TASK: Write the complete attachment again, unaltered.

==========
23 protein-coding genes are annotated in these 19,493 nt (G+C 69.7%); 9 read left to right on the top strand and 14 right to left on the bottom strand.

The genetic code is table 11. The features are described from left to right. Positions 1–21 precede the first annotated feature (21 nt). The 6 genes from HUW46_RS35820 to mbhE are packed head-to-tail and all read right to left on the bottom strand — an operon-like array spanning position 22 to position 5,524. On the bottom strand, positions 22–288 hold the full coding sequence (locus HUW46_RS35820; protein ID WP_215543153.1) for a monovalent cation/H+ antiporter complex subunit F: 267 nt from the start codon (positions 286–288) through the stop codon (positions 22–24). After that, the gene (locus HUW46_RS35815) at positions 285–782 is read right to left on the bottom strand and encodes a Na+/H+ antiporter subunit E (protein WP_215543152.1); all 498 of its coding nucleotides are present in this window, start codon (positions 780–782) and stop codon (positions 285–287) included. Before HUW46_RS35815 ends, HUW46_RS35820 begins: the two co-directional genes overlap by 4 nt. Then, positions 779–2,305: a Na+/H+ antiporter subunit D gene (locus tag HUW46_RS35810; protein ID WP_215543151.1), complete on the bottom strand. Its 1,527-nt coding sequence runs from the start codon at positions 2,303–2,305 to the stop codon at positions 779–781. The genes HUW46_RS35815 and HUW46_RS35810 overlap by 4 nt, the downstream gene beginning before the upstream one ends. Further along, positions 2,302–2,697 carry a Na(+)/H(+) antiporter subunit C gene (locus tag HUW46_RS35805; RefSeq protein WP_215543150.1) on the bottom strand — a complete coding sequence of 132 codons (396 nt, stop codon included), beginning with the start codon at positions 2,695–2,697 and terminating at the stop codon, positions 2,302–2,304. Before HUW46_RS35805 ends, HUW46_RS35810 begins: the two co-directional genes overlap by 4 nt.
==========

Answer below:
23 protein-coding genes are annotated in these 19,493 nt (G+C 69.7%); 9 read left to right on the top strand and 14 right to left on the bottom strand.

The genetic code is table 11. The features are described from left to right. Positions 1–21 precede the first annotated feature (21 nt). The 6 genes from HUW46_RS35820 to mbhE are packed head-to-tail and all read right to left on the bottom strand — an operon-like array spanning position 22 to position 5,524. On the bottom strand, positions 22–288 hold the full coding sequence (locus HUW46_RS35820; protein ID WP_215543153.1) for a monovalent cation/H+ antiporter complex subunit F: 267 nt from the start codon (positions 286–288) through the stop codon (positions 22–24). After that, the gene (locus HUW46_RS35815) at positions 285–782 is read right to left on the bottom strand and encodes a Na+/H+ antiporter subunit E (protein WP_215543152.1); all 498 of its coding nucleotides are present in this window, start codon (positions 780–782) and stop codon (positions 285–287) included. Before HUW46_RS35815 ends, HUW46_RS35820 begins: the two co-directional genes overlap by 4 nt. Then, positions 779–2,305: a Na+/H+ antiporter subunit D gene (locus tag HUW46_RS35810; protein ID WP_215543151.1), complete on the bottom strand. Its 1,527-nt coding sequence runs from the start codon at positions 2,303–2,305 to the stop codon at positions 779–781. The genes HUW46_RS35815 and HUW46_RS35810 overlap by 4 nt, the downstream gene beginning before the upstream one ends. Further along, positions 2,302–2,697 carry a Na(+)/H(+) antiporter subunit C gene (locus tag HUW46_RS35805; RefSeq protein WP_215543150.1) on the bottom strand — a complete coding sequence of 132 codons (396 nt, stop codon included), beginning with the start codon at positions 2,695–2,697 and terminating at the stop codon, positions 2,302–2,304. Before HUW46_RS35805 ends, HUW46_RS35810 begins: the two co-directional genes overlap by 4 nt.